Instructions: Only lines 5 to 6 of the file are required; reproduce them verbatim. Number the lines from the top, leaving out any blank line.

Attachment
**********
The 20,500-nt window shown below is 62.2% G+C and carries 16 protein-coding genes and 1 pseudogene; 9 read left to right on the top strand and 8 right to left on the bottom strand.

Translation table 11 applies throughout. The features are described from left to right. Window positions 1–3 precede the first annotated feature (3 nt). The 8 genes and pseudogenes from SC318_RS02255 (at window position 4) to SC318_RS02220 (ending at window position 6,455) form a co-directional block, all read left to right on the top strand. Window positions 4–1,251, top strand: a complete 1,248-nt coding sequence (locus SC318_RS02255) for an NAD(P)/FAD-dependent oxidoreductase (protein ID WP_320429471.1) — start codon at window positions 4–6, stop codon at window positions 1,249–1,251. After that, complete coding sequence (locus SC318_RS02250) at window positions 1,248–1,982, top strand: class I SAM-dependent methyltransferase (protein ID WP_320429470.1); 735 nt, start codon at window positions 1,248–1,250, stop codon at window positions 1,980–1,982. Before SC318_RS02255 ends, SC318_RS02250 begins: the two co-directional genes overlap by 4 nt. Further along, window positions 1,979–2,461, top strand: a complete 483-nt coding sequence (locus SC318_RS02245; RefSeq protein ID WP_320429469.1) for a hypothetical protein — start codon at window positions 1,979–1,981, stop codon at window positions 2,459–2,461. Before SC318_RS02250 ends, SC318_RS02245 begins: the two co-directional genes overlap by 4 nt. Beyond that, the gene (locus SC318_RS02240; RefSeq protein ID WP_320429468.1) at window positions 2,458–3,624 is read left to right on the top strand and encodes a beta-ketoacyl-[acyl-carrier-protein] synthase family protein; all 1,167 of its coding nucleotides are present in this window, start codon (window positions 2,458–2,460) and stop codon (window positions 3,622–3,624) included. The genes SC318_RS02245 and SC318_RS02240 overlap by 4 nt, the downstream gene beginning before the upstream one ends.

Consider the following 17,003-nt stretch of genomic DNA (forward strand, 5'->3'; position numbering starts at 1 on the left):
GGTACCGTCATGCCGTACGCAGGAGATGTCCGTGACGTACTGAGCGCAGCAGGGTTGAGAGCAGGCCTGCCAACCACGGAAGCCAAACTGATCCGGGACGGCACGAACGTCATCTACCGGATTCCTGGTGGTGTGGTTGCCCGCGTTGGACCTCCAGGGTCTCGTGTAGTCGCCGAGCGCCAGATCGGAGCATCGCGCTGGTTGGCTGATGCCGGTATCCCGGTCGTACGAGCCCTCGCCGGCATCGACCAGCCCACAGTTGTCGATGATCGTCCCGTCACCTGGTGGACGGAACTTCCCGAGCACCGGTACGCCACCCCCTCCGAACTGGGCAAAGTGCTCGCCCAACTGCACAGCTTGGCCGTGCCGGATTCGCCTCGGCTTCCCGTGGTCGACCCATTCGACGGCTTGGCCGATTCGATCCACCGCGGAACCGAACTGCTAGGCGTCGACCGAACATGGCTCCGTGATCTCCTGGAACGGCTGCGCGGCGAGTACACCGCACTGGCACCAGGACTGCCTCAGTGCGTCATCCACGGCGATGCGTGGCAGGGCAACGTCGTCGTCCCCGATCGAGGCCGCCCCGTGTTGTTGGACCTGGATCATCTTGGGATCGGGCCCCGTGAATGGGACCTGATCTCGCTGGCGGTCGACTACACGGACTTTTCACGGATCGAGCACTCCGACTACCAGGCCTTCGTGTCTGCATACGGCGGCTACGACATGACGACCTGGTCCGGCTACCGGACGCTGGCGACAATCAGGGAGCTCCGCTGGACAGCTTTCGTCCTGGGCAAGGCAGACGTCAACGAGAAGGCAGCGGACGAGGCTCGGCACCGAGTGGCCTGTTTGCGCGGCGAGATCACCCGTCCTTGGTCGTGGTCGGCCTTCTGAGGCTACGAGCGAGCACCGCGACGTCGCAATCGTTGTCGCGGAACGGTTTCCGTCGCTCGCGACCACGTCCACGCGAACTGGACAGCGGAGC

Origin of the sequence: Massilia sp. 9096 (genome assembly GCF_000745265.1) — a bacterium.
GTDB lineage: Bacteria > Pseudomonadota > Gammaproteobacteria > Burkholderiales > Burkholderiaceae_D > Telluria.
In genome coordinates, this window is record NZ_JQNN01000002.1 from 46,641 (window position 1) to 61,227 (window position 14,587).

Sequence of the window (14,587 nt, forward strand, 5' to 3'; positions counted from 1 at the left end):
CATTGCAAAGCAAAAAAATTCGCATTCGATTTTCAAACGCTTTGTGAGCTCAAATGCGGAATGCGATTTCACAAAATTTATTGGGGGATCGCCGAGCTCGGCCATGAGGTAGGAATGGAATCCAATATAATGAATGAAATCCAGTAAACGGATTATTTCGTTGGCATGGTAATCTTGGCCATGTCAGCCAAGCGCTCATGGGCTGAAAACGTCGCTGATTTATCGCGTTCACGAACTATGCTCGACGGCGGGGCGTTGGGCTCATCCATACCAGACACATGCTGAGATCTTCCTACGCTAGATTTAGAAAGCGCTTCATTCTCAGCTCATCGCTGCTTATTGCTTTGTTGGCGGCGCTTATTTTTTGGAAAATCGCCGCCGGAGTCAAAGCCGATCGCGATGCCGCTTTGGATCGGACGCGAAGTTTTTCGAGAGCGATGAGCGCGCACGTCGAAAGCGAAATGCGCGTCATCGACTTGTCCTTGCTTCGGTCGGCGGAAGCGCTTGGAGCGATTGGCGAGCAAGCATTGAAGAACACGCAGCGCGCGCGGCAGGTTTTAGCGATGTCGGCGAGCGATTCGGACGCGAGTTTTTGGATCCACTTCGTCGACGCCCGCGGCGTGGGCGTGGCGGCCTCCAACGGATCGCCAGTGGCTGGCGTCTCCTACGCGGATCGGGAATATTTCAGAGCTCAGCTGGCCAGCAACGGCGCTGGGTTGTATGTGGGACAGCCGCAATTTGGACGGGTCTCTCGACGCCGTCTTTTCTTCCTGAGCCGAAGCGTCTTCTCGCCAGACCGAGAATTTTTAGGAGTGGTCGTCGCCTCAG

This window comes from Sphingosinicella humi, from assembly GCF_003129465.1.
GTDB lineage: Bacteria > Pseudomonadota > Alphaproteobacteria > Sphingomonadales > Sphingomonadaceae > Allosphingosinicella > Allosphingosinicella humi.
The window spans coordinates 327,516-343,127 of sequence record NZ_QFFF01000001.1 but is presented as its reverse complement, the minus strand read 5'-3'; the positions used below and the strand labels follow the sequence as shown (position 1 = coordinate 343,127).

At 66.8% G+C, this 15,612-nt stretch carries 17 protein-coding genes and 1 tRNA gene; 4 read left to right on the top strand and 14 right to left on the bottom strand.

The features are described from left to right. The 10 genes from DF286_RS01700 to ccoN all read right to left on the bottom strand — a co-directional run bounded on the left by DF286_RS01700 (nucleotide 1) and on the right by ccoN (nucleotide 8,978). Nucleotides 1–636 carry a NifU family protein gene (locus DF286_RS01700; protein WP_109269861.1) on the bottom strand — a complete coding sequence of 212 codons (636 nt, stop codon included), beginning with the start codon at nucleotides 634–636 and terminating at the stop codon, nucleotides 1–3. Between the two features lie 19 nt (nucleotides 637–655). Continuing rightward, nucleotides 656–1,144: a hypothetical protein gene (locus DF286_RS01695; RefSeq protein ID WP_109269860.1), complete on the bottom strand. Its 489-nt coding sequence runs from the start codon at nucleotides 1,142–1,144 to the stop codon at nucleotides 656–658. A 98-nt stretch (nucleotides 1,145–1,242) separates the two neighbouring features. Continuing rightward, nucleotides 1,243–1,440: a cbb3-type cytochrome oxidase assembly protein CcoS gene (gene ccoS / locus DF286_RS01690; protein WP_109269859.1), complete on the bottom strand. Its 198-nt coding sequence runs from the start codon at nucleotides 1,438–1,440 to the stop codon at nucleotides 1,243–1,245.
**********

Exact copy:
Origin of the sequence: Massilia sp. 9096 (genome assembly GCF_000745265.1) — a bacterium.
GTDB lineage: Bacteria > Pseudomonadota > Gammaproteobacteria > Burkholderiales > Burkholderiaceae_D > Telluria.